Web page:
Papers on the history of interactions between the IETF and
This web page contains links to documents about the history of
interactions between the IETF and various governments' policies.
The links are organized by topics:
Internet Emergency Preparedness,
Controlling traffic at country boundaries,
- IAB and IESG,
IAB and IESG Statement on Cryptographic Technology and the Internet,
"The IAB and IESG would like to encourage policies that allow ready
access to uniform strong cryptographic technology for all Internet
users in all countries."
The IETF's position on technology to support legal intercept,
October 11, 1999.
Email to the
raven mailing list.
"The wiretap question has come up
in one of these working groups, but the IESG has concluded that the
general questions should be discussed, and conclusions reached, by the
entire IETF, not just one WG."
Down on Net Wiretaps,
WIRED, February 3, 2000.
"It took four months, a grim debate, and thousands of mailing list
messages, but the group that sets Internet standards has decided not to
Earlier reports from
November 9, 1999,
November 11, 1999.
- IAB and IESG,
IETF Policy on Wiretapping,
"The IETF has decided not to consider requirements for wiretapping as
part of the process for creating and maintaining IETF standards."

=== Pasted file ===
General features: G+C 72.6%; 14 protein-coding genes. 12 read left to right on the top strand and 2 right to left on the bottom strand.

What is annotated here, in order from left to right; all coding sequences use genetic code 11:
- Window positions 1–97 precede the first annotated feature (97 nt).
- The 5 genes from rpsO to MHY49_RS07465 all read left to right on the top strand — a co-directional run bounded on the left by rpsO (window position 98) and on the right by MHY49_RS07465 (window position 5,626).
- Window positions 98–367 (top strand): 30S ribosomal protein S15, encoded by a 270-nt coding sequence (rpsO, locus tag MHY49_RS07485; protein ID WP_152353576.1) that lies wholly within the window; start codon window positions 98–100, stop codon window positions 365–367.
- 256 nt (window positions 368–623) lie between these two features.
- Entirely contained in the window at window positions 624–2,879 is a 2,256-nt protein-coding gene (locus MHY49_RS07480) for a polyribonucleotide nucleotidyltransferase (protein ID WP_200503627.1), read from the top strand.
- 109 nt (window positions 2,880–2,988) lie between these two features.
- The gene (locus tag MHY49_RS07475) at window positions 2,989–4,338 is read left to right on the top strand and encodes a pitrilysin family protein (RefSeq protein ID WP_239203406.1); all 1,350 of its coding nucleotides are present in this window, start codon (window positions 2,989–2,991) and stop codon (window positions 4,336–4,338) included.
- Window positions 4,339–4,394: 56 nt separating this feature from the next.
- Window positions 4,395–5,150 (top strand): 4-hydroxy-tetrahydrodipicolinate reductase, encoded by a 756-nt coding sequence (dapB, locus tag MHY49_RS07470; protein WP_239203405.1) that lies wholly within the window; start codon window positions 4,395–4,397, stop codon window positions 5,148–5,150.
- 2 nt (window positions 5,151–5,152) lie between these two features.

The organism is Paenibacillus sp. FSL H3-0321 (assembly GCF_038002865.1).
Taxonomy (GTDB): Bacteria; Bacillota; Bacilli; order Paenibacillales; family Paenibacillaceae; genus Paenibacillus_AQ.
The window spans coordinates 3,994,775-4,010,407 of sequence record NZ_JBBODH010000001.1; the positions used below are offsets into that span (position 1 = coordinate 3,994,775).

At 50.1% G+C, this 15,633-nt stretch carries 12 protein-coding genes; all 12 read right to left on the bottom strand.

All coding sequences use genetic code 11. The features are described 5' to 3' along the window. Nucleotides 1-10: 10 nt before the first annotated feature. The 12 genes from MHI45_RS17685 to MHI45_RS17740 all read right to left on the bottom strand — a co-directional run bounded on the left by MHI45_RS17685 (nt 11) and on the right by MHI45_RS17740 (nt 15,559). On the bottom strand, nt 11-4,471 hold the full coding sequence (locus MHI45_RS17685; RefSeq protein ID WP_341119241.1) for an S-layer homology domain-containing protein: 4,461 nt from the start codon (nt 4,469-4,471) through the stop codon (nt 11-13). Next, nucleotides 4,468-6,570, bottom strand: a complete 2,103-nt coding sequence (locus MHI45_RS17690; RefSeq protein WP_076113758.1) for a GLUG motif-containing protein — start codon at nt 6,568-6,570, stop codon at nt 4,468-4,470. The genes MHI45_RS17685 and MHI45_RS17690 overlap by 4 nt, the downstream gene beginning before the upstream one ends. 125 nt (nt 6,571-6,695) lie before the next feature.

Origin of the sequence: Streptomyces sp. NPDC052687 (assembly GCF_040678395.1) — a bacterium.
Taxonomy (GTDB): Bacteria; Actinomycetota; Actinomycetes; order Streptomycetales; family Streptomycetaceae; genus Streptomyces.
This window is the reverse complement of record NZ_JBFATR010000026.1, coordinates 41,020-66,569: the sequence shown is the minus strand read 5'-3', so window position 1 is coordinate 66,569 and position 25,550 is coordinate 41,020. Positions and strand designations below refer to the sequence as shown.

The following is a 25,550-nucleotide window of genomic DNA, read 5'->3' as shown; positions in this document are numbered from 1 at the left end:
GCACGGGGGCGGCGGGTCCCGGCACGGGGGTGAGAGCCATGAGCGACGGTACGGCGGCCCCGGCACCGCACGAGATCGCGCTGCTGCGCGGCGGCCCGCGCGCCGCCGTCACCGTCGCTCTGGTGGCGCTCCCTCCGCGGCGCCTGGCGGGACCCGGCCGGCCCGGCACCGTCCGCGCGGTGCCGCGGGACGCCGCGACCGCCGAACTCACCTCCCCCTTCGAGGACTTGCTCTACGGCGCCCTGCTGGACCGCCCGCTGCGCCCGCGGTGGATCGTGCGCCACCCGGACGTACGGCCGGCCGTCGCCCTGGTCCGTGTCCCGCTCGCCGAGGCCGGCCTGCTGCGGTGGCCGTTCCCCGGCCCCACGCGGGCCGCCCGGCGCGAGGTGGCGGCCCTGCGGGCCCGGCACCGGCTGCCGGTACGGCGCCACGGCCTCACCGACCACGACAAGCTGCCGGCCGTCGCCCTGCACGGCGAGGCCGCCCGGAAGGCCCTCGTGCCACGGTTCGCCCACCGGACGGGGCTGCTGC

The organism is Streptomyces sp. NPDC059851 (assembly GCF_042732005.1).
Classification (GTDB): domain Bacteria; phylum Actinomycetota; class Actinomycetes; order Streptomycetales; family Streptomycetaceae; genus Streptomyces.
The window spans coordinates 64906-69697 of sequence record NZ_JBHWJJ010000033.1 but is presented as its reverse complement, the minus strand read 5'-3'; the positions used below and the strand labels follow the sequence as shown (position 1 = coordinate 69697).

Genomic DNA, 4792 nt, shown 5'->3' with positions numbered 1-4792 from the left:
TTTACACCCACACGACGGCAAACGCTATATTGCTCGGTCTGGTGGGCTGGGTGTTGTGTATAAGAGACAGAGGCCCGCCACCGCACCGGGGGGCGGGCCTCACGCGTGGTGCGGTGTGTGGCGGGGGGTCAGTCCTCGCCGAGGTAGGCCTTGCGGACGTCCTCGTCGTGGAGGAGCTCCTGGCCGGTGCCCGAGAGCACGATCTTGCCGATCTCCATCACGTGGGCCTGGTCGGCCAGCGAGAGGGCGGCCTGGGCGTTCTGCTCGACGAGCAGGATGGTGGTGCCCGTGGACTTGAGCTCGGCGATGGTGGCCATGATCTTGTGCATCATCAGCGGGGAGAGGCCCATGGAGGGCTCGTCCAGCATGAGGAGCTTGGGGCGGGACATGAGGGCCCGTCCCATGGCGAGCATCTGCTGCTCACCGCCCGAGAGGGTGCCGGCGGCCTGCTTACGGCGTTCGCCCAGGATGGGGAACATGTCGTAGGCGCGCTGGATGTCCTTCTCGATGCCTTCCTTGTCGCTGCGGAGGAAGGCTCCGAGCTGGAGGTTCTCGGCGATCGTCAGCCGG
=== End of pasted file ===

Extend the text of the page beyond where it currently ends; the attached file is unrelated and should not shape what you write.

of the Internet Emergency Preparedness (ieprep) Working Group in the
"The Internet community needs to consider how it can best support
emergency management and recovery operations."
Related topics that might not directly involve the IETF:
Panama requires ISPs to block Internet telephony,
November 4, 2002. Email to the
politech mailing list.
"In an apparent attempt to stem telephone company revenue losses due to
Internet telephony, the government of Panama has decreed that 24 UDP
ports be blocked by all Internet service providers."
Update: Panama's supreme court suspended this decree on November 27, 2002.
Business Week online,
Panama cracks down on Net telephony, November 25, 2002.
"The Panamanian government has ordered local Internet service providers
to take steps aimed at blocking Internet telephone traffic that passes
through the country."
"Panama is one of dozens of countries that ban VoIP services."
G. Pascal Zachary,
Searching for a Dial Tone in Africa,
New York Times, July 5, 2003.
"In parts of Africa the Internet is serving as a powerful force for
change, primarily by allowing companies and individuals to make
international telephone calls far less expensively than through
China Has World's Tightest Internet Censorship, Study Finds,
New York Times, December 4, 2002.
"China has the most extensive Internet censorship in the world,
regularly denying local users access to 19,000 Web sites that the
government deems threatening, a study by Harvard Law School researchers
"The study offers fresh evidence that the Internet may be proving
easier to control than older forms of communication like telephones,
facsimile machines or even letters."
Jonathan Zittrain and Benjamin Edelman,
Documentation of Internet Filtering Worldwide,
Berkman Center for Internet & Society, Harvard Law School.
"With this project we seek to document and analyze a large number of Web
pages blocked by various types of filtering regimes, and ultimately
create a distributed tool enabling Internet users worldwide to gather